Brent crude traded above $109 a barrel today thanks to positive Chinese data, which supported hopes of increased demand from the world’s second largest oil consumer; however, the news that an Organization of Petroleum Exporting Countries (OPEC) producer, Libya, may resume exports soon pulled down prices.
Brent crude was at $109.65 a barrel, after slipping down by 16 cents, while US oil gained by three cents to settle at $103.88, reported Reuters.
A survey showed that China’s manufacturing activities increased to a four-month high in August 2013. This added to positive July reports increased hopes that the country’s economy is stabilising after a two year slump.
Oil prices, however, were dented by the news that Libya’s Marsa al Brega port reopened on 20 August 2013 and expects to begin oil exports shortly, easing some concerns about the supply disruptions.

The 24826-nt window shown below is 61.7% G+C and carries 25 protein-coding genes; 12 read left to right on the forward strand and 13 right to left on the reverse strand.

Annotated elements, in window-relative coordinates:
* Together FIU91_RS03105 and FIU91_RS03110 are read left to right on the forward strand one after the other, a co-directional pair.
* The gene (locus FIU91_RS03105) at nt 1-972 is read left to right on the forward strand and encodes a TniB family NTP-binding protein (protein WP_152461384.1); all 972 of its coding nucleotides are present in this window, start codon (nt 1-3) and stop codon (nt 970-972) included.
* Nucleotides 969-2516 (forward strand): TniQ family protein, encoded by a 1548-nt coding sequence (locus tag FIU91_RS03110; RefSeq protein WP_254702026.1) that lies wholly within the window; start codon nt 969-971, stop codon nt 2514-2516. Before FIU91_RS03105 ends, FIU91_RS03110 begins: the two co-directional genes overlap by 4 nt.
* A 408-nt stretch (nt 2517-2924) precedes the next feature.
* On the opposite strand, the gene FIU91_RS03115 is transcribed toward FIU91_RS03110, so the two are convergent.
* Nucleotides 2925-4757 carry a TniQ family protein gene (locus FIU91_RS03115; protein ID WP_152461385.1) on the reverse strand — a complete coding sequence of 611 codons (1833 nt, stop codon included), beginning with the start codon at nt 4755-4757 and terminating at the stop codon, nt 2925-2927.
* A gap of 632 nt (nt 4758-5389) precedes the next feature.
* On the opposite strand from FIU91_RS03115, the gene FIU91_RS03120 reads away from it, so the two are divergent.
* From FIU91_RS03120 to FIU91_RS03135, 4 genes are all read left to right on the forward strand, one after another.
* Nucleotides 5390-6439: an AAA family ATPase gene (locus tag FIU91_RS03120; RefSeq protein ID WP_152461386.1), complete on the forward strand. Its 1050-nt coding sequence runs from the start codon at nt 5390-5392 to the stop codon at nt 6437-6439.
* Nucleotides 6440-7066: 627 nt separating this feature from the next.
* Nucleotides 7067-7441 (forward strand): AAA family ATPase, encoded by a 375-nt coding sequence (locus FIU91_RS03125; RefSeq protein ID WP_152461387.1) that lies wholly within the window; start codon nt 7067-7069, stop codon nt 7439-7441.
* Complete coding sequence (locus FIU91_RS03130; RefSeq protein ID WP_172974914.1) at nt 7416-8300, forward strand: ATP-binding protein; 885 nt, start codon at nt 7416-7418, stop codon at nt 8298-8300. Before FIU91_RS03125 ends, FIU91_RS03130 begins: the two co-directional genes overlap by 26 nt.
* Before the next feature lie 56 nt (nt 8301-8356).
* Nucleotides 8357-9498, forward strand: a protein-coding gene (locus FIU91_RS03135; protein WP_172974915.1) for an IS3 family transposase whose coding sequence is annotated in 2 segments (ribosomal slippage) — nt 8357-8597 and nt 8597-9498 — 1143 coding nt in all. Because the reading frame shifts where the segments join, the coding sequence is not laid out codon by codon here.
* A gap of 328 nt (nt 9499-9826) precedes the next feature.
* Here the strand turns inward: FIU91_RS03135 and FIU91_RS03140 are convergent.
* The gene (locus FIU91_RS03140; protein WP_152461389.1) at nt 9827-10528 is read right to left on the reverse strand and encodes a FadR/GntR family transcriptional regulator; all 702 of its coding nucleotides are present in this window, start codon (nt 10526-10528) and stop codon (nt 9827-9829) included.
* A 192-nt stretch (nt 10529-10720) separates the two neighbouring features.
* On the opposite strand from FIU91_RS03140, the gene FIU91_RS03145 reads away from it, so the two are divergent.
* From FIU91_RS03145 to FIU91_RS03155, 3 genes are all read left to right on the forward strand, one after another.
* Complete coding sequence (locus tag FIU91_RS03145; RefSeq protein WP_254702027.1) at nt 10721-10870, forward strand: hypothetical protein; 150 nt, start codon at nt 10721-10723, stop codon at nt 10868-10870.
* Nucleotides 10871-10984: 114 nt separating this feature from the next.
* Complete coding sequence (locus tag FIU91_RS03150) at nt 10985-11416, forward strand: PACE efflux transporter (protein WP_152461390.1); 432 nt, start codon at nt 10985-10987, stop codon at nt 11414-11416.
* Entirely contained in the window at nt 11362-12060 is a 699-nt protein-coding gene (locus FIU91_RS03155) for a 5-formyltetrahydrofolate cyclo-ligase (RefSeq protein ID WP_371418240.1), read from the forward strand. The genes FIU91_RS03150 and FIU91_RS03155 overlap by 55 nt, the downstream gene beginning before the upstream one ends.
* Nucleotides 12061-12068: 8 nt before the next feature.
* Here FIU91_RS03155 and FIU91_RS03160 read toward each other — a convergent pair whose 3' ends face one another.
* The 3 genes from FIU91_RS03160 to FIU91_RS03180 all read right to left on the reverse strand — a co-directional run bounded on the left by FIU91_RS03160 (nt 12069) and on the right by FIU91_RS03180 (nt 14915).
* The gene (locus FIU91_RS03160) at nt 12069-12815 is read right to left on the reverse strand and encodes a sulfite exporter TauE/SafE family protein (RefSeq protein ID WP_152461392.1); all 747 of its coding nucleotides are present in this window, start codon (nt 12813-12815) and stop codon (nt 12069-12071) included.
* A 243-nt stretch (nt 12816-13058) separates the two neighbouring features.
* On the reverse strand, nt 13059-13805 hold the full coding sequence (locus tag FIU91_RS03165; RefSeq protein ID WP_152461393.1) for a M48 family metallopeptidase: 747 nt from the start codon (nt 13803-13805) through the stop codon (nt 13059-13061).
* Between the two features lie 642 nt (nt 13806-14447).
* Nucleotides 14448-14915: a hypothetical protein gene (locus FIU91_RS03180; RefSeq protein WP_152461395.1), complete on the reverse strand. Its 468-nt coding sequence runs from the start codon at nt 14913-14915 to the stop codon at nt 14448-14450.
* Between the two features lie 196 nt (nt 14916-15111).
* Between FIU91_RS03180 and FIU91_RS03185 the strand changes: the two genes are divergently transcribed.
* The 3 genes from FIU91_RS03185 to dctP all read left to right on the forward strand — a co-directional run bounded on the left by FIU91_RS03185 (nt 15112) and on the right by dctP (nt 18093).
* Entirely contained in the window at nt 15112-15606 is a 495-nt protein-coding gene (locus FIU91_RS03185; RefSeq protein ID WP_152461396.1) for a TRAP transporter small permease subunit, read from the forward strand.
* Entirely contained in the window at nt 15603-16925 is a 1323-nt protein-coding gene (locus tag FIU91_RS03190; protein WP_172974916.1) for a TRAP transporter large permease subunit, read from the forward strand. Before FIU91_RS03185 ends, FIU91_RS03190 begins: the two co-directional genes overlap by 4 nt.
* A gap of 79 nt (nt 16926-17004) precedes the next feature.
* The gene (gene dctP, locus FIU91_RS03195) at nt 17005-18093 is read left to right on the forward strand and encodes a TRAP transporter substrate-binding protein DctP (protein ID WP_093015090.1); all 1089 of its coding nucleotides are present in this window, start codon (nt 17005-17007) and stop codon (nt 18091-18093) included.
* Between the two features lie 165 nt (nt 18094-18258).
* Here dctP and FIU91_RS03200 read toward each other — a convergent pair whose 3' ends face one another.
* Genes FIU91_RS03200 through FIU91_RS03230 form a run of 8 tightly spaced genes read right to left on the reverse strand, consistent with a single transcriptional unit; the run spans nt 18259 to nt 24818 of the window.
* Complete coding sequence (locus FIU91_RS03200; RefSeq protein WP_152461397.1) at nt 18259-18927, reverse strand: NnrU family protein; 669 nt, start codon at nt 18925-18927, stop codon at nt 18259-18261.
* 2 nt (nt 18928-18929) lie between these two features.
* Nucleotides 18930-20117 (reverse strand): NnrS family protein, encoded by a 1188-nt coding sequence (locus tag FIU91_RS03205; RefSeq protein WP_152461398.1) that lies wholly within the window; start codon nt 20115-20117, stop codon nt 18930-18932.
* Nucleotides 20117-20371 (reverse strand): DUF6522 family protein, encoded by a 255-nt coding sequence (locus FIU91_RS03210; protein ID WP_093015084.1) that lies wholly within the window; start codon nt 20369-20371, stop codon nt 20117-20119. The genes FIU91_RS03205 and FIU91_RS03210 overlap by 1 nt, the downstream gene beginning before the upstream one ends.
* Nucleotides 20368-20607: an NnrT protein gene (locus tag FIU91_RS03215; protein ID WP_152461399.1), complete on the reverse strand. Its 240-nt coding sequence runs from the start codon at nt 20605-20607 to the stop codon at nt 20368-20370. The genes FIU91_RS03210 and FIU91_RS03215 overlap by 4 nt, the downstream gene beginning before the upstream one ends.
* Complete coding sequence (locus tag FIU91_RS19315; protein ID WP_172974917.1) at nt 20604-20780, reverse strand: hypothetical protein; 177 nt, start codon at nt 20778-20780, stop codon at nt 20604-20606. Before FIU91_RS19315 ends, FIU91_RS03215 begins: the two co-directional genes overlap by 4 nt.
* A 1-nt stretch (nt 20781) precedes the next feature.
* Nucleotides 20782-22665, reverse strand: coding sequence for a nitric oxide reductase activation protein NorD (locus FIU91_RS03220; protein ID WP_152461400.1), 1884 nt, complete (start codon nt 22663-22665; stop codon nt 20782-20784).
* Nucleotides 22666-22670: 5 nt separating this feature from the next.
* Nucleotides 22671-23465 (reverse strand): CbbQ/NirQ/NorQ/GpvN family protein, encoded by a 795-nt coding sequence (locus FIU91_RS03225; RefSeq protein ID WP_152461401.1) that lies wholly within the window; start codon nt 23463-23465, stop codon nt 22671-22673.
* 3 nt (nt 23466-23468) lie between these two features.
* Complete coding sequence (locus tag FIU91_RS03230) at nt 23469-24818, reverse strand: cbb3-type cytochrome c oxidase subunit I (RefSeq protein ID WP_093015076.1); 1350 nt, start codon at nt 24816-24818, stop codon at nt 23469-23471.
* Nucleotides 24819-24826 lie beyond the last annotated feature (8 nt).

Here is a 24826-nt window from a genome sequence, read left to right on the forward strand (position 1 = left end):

On the other hand, civil unrest in the country continued, with the Es Sider and Ras Lanuf terminals blocked by protesters for nearly four weeks.
Political crisis in Egypt also sparked supply worries among traders, as the country houses the Suez Canal and the Sumed pipeline, which have a combined capacity of carrying around 4.5 million barrels per day of oil between the Red Sea and the Mediterranean.
The Egyptian Army is safeguarding the facilities, but any disruption could heavily impact oil prices.
Image: Fewer supply concerns from Libya had an impact on prices. Photo courtesy of freedigitalphotos.